Regulating Pharmaceuticals

October 11, 2013 • Volume 23, Issue 36
Is government oversight strong enough?
By Peter Katel


The widespread prescribing of OxyContin and other painkillers known as opiates (AP Photo/Toby Talbot)
The widespread prescribing of OxyContin and other painkillers known as opiates has left thousands of Americans addicted. Concern about prescription drugs ranges from the effectiveness of government oversight of the pharmaceutical industry to overuse of antibiotics and the resultant surge in deadly, drug-resistant infections. (AP Photo/Toby Talbot)

A scandal over mold-contaminated medicine that killed dozens of patients last year has added fuel to a debate over how well federal and state officials are policing the safety and effectiveness of prescription drugs. Innovative medicines have helped drive down death rates from such diseases as HIV/AIDS and cancer, but other drugs have spurred concerns about safety, physician prescribing practices and patient abuse. Painkillers known as opioids are blamed for a nationwide wave of addiction, for example, and the growing overuse of antibiotics has led to a surge in deadly, drug-resistant infections. Meanwhile, beginning next year, the pharmaceutical industry, which spends nearly $29 billion annually on product promotion, must disclose an unprecedented level of information about its efforts to market drugs to consumers and doctors.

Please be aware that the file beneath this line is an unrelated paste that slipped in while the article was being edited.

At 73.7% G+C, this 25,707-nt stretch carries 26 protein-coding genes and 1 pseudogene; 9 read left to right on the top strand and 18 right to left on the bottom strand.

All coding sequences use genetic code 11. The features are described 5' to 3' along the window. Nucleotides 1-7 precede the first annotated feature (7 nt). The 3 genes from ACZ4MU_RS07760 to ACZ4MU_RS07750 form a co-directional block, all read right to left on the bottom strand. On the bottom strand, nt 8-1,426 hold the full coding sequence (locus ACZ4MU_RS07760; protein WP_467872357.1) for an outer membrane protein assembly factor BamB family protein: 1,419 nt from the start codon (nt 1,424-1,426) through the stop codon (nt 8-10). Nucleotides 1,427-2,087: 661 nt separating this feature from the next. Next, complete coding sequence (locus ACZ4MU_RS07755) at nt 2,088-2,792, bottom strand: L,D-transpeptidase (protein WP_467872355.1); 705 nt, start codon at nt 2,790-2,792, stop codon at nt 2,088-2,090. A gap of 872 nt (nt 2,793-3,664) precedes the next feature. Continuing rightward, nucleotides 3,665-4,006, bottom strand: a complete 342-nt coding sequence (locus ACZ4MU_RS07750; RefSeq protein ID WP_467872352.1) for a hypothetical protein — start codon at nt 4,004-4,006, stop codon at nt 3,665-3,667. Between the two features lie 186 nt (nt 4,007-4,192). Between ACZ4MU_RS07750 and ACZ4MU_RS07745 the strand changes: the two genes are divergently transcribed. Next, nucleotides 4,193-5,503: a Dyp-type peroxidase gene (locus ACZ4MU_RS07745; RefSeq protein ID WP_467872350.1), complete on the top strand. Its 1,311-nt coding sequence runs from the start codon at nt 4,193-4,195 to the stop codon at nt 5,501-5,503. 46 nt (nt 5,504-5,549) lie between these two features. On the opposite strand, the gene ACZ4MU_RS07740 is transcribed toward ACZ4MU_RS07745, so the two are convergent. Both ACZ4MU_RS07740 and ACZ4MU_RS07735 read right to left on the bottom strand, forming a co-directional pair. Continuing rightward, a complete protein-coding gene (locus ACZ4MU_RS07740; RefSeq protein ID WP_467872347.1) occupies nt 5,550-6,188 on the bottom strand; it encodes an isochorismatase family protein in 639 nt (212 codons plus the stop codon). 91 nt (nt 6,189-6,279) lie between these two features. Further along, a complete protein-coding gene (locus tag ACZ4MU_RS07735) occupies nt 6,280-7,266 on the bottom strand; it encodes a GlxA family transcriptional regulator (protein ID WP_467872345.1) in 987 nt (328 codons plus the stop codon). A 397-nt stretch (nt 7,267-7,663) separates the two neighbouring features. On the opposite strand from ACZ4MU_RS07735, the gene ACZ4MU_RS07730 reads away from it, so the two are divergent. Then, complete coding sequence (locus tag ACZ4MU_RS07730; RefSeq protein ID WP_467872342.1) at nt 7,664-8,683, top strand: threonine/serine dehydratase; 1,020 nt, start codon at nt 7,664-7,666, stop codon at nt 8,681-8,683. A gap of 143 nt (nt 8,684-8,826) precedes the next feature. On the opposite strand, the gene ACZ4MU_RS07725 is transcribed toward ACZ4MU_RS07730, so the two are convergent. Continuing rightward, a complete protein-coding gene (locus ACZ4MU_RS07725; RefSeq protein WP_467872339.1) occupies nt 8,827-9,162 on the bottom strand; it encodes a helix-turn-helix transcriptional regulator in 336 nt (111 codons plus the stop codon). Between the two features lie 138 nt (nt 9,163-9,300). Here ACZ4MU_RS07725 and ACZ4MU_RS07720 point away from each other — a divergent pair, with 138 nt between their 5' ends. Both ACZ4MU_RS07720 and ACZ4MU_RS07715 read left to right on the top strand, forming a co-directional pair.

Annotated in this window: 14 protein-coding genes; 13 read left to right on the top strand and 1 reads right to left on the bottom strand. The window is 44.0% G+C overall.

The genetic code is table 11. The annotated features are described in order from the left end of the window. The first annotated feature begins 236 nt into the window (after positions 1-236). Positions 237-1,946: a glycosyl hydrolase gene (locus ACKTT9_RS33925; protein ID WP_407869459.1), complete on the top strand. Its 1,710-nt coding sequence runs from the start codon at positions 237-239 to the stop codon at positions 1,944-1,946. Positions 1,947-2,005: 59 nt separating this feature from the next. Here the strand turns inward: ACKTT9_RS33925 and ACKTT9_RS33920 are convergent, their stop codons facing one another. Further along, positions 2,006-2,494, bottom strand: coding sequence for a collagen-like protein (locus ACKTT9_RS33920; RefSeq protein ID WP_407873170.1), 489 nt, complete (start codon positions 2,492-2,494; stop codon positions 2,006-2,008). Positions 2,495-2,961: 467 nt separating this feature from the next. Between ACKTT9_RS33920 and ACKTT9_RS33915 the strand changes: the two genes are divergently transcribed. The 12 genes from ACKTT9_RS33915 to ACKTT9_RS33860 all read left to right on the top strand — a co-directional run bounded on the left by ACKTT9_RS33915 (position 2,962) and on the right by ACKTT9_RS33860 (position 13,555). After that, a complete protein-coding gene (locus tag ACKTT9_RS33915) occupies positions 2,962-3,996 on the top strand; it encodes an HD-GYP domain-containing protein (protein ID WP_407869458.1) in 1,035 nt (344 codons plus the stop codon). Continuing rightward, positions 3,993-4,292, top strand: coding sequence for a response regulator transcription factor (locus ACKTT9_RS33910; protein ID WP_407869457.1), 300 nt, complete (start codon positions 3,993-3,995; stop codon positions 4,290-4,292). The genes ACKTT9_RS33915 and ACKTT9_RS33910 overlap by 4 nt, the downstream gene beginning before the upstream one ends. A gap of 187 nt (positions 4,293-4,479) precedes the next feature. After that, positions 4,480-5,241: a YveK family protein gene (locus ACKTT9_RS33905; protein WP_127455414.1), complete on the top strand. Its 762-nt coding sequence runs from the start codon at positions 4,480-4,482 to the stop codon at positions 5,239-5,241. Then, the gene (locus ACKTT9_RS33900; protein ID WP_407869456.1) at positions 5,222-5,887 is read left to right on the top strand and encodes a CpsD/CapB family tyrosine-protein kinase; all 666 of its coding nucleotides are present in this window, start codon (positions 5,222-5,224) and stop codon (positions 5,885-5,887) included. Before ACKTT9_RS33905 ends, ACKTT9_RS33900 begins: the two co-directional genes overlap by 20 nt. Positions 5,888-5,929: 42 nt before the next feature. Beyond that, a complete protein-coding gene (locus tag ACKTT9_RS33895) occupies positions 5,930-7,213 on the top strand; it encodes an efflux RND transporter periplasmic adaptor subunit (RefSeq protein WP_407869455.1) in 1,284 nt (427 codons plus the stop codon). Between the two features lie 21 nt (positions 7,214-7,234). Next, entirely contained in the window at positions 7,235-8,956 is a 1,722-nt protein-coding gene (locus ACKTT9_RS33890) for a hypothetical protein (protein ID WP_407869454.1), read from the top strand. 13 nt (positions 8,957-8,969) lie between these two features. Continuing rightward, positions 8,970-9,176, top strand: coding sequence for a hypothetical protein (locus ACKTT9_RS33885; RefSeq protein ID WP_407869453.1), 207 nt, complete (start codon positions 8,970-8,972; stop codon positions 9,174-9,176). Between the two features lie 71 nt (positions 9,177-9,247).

ISSUE TRACKER for Related Reports
May 20, 2016  Prescription Drug Costs
Oct. 11, 2013  Regulating Pharmaceuticals
Oct. 09, 2009  Medication Abuse
Mar. 11, 2005  Drug Safety
Jun. 06, 2003  Drug Company Ethics
Sep. 03, 1999  Drugmakers Under Siege
Jul. 17, 1992  Prescription Drug Prices
Nov. 25, 1959  High Price of Drugs
Consumer Protection and Product Liability
Medical Profession and Personnel
Medical Research and Advocacy
Regulation and Deregulation